The two acquisitions, neither of which involved auctions, join a host of other moves from the firm, including the closing of a Japan-focused fund and the merger of two portfolio companies (see accompanying chart for more coverage).
With home construction booming in Brazil, Advent made an all-equity acquisition of Quero-Quero, a retailer of home building materials, home furnishings and accessories with 170 locations in the southern part of the country. The company also has its own credit card company geared toward low income earners. Quero-Quero has grown more than 25 percent every year for the past five years, and expects to generate revenue of $450 million this year, said Advent Principal Luiz Antonio Alves.
“The guy who decides to start building a house can find credit in Quero-Quero to build his first home, and then also decorate and buy the appliances, and so on,” Alves said. “There is a significant pent up demand in the [Brazilian] housing market, and an affluent middle class that has seen an increasing income recently.”
On top of the 170 retail locations Quero-Quero operates, Advent hopes to open another 200 stores within the next four years. The firm also intends to pursue a roll-up strategy by acquiring smaller local players in Brazil’s fragmented home improvement market, where the top three retailers only account for 5 percent of the country’s building materials sales, Alves noted. While the acquisition was 100 percent equity-based, Quero-Quero did secure a long-term debt facility from Brazil’s Unibanco to support Advent’s aggressive growth plan for the company.
The all-equity deal was funded primarily through Advent’s Latin America-focused fund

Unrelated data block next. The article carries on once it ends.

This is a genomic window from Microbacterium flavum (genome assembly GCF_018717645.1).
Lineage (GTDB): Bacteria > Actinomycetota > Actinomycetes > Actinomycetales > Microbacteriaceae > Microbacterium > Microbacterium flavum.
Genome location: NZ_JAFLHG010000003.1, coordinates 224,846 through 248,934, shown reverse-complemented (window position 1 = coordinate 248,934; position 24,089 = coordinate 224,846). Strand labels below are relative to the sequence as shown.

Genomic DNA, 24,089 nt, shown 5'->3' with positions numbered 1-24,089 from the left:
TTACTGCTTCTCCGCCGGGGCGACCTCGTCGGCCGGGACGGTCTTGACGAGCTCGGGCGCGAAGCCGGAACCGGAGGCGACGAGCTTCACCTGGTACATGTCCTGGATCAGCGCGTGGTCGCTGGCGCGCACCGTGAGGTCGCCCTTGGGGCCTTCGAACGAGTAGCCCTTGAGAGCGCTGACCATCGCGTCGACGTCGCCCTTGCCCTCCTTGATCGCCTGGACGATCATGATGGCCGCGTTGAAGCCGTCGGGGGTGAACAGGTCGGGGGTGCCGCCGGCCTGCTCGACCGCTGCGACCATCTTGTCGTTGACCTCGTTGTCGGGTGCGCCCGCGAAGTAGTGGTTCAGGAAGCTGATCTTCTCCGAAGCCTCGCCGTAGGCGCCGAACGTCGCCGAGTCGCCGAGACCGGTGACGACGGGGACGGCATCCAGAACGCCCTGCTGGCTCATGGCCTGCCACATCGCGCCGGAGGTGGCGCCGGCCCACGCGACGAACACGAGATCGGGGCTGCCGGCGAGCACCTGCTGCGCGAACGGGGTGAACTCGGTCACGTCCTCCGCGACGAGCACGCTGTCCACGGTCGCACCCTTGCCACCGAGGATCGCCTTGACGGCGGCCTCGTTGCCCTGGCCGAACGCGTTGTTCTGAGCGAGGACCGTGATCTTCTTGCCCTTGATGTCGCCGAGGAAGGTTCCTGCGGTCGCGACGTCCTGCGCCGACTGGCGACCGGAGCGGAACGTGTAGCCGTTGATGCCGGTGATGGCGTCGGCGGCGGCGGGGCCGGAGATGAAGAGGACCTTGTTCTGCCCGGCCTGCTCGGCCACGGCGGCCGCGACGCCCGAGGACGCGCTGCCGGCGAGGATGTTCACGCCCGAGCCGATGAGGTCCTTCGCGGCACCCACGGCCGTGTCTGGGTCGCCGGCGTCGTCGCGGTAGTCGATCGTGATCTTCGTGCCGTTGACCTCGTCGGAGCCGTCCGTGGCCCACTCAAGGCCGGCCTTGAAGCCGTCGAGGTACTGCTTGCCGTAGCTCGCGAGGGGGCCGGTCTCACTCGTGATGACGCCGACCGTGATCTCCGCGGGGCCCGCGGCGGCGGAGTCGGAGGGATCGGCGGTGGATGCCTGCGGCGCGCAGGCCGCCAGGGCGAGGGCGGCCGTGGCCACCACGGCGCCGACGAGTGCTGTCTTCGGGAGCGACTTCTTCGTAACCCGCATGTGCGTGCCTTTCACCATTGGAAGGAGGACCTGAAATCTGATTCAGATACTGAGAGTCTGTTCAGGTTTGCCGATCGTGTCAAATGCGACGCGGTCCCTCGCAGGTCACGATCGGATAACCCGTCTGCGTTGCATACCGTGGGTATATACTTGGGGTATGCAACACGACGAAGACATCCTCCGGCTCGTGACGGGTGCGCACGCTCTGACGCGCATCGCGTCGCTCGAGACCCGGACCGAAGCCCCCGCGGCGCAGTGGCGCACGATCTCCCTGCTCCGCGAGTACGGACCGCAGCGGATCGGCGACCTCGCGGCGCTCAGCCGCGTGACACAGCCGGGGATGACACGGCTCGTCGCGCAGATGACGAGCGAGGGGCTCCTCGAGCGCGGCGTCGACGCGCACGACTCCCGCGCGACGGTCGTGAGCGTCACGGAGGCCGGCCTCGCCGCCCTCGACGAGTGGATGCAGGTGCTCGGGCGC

The six airports that Aerodom (short for Aeropuertos Dominicanos Siglo XXI SA) controls served more than 4 million people last year, giving Advent control of about half of all airport market share in the Dominican Republic, according to Luis Solórzano, a principal at Advent.
Specific terms of the transaction, which included a two-tranche debt package provided by the Bank of Nova Scotia and ING Group, were not disclosed. The deal was sourced on an exclusive basis through a preexisting relationship with Aerodom’s primary owners, the Hazoury family, Solórzano said.
According to Solórzano, running an airport is like running any other business: First, identify the means of increasing revenue, then execute on the strategy. Airports are typically divided into two sections: aeronautical and commercial. On the aeronautical side, Advent intends to make infrastructure investments, such as in the construction of warehouses, to expand Aerodom’s exposure to cargo services and private aviation.
Commercially, Advent would like to increase the amount of retail space available in Aerodom’s airports for duty-free retail, food and beverage providers. The firm also plans to support the building of new parking facilities and to expand Aerodom’s advertising revenues, Solórzano said.
The buyout of Aerodom marks Advent’s thirteenth in the airport sector, and will likely not be its last. “We are proactively looking for other opportunities in Latin America and see this as an opportunity [to] create a Latin American/Caribbean airport platform,” Solórzano said.
In addition to Aerodom, Advent also owns the commercial operator of Mexico City International Airport, Inmobiliaria Fumisa, as well as airport-related retailers such as the Mexican airport restaurant and bar operator Aerocomidas and Brazilian restaurant concessions company Grupo RA.
Aerodom and some of Advent’s other Latin-American airport-related investments will be rolled into an umbrella company called Latin America Airport Holdings sporting an enterprise value of more than $1 billion.